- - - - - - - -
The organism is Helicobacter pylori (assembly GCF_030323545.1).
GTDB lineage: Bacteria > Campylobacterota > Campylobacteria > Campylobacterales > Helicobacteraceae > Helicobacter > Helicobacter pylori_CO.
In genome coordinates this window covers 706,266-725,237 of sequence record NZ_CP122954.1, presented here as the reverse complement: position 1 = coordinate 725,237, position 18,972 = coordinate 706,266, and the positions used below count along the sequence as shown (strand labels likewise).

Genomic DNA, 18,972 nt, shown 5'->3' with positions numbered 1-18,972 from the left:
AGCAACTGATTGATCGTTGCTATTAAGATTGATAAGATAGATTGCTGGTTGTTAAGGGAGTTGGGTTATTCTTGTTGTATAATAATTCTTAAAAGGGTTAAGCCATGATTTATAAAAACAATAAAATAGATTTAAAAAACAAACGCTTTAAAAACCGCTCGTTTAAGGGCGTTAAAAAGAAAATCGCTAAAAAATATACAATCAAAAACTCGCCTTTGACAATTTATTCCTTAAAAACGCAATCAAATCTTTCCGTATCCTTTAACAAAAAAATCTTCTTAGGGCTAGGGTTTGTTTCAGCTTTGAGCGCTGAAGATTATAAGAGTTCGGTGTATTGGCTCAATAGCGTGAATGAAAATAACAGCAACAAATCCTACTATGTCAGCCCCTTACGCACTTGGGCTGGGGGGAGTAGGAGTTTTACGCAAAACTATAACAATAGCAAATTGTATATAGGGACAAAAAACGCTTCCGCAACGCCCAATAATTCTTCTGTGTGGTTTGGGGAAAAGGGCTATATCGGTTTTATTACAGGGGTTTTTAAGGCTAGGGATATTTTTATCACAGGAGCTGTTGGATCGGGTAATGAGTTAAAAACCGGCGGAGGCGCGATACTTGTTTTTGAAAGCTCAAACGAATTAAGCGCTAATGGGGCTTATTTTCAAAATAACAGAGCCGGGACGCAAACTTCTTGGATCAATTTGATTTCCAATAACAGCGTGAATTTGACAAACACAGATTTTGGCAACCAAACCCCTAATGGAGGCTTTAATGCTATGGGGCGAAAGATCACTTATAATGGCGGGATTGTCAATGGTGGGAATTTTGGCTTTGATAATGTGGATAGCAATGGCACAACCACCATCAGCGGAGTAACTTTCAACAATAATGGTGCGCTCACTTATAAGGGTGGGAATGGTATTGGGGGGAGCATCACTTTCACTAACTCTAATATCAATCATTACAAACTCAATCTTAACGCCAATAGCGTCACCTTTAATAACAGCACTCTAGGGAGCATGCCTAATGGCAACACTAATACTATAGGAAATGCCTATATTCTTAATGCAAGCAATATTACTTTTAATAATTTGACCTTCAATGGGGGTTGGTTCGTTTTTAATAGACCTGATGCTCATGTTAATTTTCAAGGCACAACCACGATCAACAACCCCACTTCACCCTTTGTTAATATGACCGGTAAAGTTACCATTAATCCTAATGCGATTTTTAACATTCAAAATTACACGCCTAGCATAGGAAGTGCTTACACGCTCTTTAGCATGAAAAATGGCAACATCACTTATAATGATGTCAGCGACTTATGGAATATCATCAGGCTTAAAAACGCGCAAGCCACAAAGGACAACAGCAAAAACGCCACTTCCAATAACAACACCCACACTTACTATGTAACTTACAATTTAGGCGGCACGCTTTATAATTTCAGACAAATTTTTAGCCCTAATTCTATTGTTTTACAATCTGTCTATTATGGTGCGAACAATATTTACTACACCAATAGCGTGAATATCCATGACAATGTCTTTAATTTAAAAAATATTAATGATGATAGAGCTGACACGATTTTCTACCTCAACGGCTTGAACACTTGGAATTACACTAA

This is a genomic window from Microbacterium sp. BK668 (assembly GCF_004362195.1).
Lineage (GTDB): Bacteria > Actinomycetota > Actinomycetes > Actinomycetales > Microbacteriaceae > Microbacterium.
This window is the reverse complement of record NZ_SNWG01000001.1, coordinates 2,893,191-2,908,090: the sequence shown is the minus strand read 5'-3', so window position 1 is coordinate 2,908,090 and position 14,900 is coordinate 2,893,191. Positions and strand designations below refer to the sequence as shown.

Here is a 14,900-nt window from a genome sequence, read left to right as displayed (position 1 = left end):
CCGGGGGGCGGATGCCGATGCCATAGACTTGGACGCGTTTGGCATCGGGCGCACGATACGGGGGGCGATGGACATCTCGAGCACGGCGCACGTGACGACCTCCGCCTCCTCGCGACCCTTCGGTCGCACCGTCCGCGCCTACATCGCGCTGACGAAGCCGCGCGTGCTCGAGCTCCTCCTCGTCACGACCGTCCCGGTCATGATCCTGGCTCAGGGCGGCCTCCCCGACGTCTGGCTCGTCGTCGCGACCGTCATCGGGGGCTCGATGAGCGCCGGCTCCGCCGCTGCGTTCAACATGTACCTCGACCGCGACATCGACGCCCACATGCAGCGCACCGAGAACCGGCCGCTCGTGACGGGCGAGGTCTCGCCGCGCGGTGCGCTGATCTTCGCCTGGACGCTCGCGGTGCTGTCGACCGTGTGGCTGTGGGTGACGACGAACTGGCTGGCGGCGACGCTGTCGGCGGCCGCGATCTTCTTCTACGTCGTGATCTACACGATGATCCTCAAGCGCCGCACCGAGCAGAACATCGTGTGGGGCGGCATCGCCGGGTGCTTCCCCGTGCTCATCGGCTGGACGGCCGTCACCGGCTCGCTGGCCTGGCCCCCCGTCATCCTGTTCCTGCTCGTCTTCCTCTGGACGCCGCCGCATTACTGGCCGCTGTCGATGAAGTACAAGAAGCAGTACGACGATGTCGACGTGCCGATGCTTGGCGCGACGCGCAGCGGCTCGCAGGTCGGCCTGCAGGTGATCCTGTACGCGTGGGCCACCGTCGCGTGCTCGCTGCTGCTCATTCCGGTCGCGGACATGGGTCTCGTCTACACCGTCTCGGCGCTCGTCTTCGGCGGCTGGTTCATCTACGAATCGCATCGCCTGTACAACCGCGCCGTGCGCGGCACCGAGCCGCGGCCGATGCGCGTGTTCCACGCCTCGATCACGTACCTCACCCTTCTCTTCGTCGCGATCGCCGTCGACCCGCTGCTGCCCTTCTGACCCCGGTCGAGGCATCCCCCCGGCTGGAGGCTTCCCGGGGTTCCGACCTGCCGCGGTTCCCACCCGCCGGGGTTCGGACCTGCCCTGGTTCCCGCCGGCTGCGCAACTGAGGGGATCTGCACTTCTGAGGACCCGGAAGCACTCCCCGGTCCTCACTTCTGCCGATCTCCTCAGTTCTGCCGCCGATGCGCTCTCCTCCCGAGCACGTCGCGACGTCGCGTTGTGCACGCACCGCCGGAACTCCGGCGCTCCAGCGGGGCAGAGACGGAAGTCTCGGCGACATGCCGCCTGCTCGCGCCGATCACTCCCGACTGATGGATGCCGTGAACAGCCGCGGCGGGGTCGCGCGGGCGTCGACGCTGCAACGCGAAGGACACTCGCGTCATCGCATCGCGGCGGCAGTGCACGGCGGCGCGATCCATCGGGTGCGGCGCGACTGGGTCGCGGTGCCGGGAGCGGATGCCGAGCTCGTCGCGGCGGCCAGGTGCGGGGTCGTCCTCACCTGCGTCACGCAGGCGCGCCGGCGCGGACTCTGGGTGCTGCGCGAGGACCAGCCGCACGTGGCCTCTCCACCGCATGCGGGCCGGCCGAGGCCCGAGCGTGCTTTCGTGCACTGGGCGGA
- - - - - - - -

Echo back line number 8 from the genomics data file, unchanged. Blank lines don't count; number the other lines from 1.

This window is the reverse complement of record NZ_SNWG01000001.1, coordinates 2,893,191-2,908,090: the sequence shown is the minus strand read 5'-3', so window position 1 is coordinate 2,908,090 and position 14,900 is coordinate 2,893,191. Positions and strand designations below refer to the sequence as shown.